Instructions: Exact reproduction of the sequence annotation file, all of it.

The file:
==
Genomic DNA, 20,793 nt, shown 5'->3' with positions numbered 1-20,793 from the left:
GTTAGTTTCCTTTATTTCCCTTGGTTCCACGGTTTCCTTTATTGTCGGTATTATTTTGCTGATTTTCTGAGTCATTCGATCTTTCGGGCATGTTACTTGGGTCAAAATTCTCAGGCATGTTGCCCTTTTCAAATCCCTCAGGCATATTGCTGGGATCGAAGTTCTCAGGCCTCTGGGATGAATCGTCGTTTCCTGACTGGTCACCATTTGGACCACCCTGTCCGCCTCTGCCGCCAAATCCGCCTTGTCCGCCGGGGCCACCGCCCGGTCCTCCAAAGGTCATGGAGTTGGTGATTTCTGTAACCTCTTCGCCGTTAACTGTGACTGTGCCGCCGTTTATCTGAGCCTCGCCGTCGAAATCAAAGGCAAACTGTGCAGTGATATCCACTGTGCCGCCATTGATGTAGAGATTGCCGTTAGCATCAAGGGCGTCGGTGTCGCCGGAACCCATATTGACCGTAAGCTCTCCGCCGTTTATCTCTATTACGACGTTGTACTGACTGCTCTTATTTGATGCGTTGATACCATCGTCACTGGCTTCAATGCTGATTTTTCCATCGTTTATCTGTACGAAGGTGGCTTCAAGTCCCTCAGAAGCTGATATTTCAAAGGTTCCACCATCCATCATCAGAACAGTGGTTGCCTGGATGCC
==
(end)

Genomic DNA, 20,793 nt, shown 5'->3' with positions numbered 1-20,793 from the left:
GTTAGTTTCCTTTATTTCCCTTGGTTCCACGGTTTCCTTTATTGTCGGTATTATTTTGCTGATTTTCTGAGTCATTCGATCTTTCGGGCATGTTACTTGGGTCAAAATTCTCAGGCATGTTGCCCTTTTCAAATCCCTCAGGCATATTGCTGGGATCGAAGTTCTCAGGCCTCTGGGATGAATCGTCGTTTCCTGACTGGTCACCATTTGGACCACCCTGTCCGCCTCTGCCGCCAAATCCGCCTTGTCCGCCGGGGCCACCGCCCGGTCCTCCAAAGGTCATGGAGTTGGTGATTTCTGTAACCTCTTCGCCGTTAACTGTGACTGTGCCGCCGTTTATCTGAGCCTCGCCGTCGAAATCAAAGGCAAACTGTGCAGTGATATCCACTGTGCCGCCATTGATGTAGAGATTGCCGTTAGCATCAAGGGCGTCGGTGTCGCCGGAACCCATATTGACCGTAAGCTCTCCGCCGTTTATCTCTATTACGACGTTGTACTGACTGCTCTTATTTGATGCGTTGATACCATCGTCACTGGCTTCAATGCTGATTTTTCCATCGTTTATCTGTACGAAGGTGGCTTCAAGTCCCTCAGAAGCTGATATTTCAAAGGTTCCACCATCCATCATCAGAACAGTGGTTGCCTGGATGCC